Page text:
Anonymous
Anonymous asked in HealthDiseases & ConditionsCancer · 2 months ago

My doctor won’t test me for colon cancer, should I get a second opinion ?

My doctor won’t test me specifically for colon cancer. I’m 36 and no history. I had blood work done and he said no markers were elevated for him to suspect anything. 

He said it’s very rare to have it at your age, chalked my symptoms to IBS. 

And, said I should take anti-anxiety medicine 

9 Answers

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  • 1 month ago

    I would. I just posted a question on here myself. I am a 23 year old male and just got my fourth colonoscopy today. They found second large precancerous polyp in my colon that could have turned into cancer. Again, I am only 23- if I waited until I was 40, who knows how many precancerous polyps I would have and if I would even still be alive. Thank god my doctor suggested I got my first colonoscopy 4-5 years ago. All of this being said, I would definitely push for getting a colonoscopy/endoscopy ASAP. It can’t hurt and if anything will save you from something worse. 

  • Anonymous
    2 months ago

    You need to find another doctor. Just because you have no markers in your blood doesn't mean squat when it comes to colon cancer. And NO, you aren't too young to get this disease. The fastest growing demographic group for new CRC cases is among young adults ages 21 to 40, and it has been that way for a couple of decades now. And because people like this doctor you went to think that it's a disease of old age, a lot of younger adults aren't getting screened for it, even when they are symptomatic. Add in the fact that most young adults don't even want to see the doctor for symptoms (nobody likes admitting that they are bleeding from their butt) and you have a recipe for tragedy. Because the end result of this trend is that younger adults with colon cancer are getting diagnosed at later stages of the disease, when it is much harder to treat. This in turn has lowered their overall survival rate by a large margin.

    Your doctor shouldn't have been so quick to dismiss your symptoms as IBS. Sudden diarrhea or constipation in someone who has no prior history of it is a warning sign, especially if it lasts for a period of greater than 4 weeks.So is passing stools that are black (and by that I mean the color of anthracite coal, not just merely dark brown) and which may or may not have fresh blood on them.  Passing stool that is extremely narrow or ribbon like is another sign that something is wrong, as is having repeated episodes of what is called "urge incontinence"- that is, feeling like you still need to poop even though you just had a BM, or feeling as though you can never empty your rectum completely. Still other signs of colon cancer include unexplained weight loss (of greater than 10 pounds without changing your diet or exercise routines) unusual or unexplained fatigue, being unable to finish a normal sized meal (early satiety) and in extreme cases, repeated bouts of vomiting. Vomiting can be a symptom if there's a tumor that's big enough to block the colon.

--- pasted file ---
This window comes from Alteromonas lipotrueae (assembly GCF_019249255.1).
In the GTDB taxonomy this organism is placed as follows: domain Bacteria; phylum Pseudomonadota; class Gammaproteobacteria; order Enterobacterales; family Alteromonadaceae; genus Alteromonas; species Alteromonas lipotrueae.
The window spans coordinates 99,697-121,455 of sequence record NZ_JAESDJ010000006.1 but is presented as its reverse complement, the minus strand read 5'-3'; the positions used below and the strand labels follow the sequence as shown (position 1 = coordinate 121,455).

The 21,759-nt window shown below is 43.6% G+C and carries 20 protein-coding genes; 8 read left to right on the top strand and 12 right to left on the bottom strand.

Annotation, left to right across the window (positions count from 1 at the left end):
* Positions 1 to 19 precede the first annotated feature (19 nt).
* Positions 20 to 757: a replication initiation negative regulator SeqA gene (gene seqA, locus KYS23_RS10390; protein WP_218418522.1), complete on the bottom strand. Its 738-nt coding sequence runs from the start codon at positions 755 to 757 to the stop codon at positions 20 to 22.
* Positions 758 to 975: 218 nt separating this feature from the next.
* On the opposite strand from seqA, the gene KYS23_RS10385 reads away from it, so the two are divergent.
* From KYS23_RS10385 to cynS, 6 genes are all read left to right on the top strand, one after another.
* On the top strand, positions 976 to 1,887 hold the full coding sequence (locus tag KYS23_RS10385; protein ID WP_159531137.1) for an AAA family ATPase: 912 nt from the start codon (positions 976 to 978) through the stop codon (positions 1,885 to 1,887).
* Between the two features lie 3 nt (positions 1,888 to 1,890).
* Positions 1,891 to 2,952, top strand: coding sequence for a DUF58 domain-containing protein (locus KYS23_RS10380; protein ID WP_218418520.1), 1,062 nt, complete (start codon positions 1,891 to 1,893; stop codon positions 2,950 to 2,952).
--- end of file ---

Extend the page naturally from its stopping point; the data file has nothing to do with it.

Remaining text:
The main way colon cancer is diagnosed is through colonoscopy. But due to your age, you may have trouble getting your insurance company to cover the cost, and this procedure is expensive. The average colonoscopy costs between $1,500 and $3,000, depending on where it is done and by whom. Procedures performed at a hospital tend to cost more than those performed at an outpatient practice, so shop around. And while you're looking, find out what the credentials of the provider(s) are. Doctors who are Board Certified will have higher fees, due to their having had more education and training. You may also want to find out if other procedures are performed during the colonoscopy, such as polypectomy or polyp removal.

  • Anonymous
    2 months ago

    Well, the test for Colon Cancer is getting a colonoscopy. If you want one without a prescription it will cost you several thousand dollars, plan on about $5000. 

    Since it takes at least 6 years of full time study to become a doctor and if they want to specialize as gastroenterologists it's another 5 years. If your doctor isn't a gasteroenterologist, I don't know if seeing one is advisable for IBS. But really at some point you need to decide you trust your doctor. 

    But if you have seen this doctor for a while I would recommend that you follow your doctor's advice. Ask your doctor about getting some anti-anxiety medication. 

  • 2 months ago

    If you are still unhappy or worried about any health issue after seeing a doctor then for your own peace of mind ask for a second opinion .

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  • k w
    Lv 7
    2 months ago

    IBS is due to MILK, just go to [ notmilk dot com ] and look for IBS, why do you think the doctors never told you ?

  • Mike G
    Lv 7
    2 months ago

    Insurance will not cover that, so I guess you are willing to pay out-of-pocket?

  • Tavy
    Lv 7
    2 months ago

    NO, not at your age. There is no pain with colon cancer but dark red blood. Most of us have IBS at some point in our lives.

    A Colonoscopy is not a pleasant procedure, the meds you take beforehand are horrendous. I have had it.

  • mokrie
    Lv 7
    2 months ago

    Go for a colonoscopy. Any doctor can recommend names of other doctors that specialize in that. 

  • Matt
    Lv 7
    2 months ago

    very, very rare to get colon cancer before 50 unless you have family history - i think  your doctor is correct

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